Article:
This splits our pageviews across a bunch of different URLs instead of giving us the real total for a single page on our site. That’s exactly what’s happening in the Quick Sprout example above. Instead of having 7 pageviews for our homepage, we have 7 pageviews split across unique pages because of a unique fbclid parameter that was added.
There’s a bigger problem too.
A lot of marketing automation and email tools will add ID parameters to the end of every URL in their emails. That allows them to track what email subscribers are doing. Even worse, it can populate reports with personal information like email addresses and names. It’s against the Google Analytics terms of service to have personal info in any report so you definitely don’t want this data to end up in your reports.
Here’s how parameters work:
- The end of the URL and the beginning of the parameters is marked with a “?”
- Every parameter has a name and a value. The name is before the “=” and the value comes after.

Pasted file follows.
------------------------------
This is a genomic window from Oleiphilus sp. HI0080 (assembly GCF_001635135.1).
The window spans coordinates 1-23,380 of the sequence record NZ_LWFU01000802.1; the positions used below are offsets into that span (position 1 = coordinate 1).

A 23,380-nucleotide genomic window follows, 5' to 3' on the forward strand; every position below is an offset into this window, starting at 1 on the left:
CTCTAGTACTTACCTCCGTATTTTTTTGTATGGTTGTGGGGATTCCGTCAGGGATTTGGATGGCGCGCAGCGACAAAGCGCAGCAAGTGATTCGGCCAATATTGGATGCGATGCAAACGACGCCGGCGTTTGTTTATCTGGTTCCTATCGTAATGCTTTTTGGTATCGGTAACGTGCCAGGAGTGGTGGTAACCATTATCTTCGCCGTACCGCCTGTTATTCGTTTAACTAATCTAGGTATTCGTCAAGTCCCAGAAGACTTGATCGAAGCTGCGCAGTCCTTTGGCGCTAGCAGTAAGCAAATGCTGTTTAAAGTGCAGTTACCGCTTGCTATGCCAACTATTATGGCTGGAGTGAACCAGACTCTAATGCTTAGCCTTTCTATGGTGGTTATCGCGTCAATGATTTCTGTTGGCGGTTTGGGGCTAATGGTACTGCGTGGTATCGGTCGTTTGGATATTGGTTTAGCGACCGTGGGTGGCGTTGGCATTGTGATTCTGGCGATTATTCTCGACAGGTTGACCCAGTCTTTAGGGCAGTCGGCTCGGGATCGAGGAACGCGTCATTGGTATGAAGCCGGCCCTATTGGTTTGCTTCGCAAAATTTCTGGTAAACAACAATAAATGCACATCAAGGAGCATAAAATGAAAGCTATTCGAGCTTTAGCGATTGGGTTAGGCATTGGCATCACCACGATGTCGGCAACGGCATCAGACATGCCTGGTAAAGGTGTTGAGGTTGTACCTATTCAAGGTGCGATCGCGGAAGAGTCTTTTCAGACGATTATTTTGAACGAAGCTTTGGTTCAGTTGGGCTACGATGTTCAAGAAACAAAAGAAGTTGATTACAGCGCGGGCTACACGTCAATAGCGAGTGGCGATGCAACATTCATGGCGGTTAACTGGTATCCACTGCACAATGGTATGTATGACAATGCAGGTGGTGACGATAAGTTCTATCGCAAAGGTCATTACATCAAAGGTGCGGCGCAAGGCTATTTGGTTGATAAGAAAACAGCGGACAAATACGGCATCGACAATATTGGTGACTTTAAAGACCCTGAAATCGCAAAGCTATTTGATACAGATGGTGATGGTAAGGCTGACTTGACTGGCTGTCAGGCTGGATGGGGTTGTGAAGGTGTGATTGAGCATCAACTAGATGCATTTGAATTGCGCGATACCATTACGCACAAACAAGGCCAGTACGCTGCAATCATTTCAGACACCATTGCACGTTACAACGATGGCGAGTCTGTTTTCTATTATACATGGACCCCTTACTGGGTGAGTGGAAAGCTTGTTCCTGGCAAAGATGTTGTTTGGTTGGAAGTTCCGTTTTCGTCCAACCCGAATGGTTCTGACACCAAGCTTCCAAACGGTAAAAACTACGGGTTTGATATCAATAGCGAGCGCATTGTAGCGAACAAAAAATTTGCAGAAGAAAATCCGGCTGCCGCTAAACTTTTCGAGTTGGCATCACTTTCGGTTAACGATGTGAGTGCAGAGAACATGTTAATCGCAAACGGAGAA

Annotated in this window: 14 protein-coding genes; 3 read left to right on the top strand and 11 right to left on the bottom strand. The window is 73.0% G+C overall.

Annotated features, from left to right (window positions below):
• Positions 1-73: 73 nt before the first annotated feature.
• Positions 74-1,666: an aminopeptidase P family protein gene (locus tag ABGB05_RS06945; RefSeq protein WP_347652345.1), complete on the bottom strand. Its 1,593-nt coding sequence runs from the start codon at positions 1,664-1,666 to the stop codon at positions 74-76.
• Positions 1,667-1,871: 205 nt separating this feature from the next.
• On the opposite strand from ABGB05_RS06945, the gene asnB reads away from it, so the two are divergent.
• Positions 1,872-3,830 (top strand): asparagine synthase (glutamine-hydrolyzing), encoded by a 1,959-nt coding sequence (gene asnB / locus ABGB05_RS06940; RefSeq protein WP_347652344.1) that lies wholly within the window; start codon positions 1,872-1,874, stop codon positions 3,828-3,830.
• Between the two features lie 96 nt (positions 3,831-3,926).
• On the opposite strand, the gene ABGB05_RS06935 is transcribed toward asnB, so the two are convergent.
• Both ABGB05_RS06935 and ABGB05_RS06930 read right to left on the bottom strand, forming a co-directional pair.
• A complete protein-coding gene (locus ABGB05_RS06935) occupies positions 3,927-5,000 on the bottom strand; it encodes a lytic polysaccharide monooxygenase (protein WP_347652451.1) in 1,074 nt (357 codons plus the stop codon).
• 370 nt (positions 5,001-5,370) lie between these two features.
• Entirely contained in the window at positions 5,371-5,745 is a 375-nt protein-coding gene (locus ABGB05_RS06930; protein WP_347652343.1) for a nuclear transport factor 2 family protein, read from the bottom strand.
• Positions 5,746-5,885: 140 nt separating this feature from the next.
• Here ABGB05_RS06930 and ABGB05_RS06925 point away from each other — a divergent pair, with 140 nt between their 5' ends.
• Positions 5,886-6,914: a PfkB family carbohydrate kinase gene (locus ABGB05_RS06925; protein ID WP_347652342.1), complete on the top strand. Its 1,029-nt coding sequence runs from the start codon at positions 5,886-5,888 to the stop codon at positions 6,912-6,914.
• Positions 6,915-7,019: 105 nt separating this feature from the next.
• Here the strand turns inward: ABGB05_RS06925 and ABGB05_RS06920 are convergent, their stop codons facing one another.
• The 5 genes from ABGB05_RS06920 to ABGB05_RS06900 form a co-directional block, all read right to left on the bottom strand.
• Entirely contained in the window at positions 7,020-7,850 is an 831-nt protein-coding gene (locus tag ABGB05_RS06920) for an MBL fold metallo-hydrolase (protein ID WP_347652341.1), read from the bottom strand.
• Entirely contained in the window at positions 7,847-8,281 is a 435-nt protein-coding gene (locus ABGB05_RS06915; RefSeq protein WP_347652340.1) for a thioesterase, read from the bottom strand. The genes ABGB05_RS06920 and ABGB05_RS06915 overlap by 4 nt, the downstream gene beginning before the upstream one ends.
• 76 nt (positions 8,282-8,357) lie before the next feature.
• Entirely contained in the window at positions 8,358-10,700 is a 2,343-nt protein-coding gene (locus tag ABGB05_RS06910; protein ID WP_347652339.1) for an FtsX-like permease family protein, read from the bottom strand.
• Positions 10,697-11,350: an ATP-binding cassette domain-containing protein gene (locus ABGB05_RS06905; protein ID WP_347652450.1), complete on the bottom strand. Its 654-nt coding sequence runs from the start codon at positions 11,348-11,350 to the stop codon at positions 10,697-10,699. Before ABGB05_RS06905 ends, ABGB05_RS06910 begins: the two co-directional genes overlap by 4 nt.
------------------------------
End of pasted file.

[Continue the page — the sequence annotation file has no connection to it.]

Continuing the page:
- Parameters are separated by an “&” so if you see an “&” in the URL, that means there’s multiple parameters.
To clean up your reports and scrub personal data clean, go to the All Pages report. Then sort by least pageviews. This will give you a list of URLs that only had a single pageview. Scroll through about 100 pages and look for any parameters that don’t signify a real URL.
Once you have a list of parameters that are junking up your reports, go to your View settings and add all the parameters that you want excluded here:
Be careful though. Some sites use parameters for different pages. I personally think it’s a terrible way to structure a site but it does happen. If your site does this, don’t include the parameter for those real pages. Otherwise Google Analytics will stop tracking the pages entirely.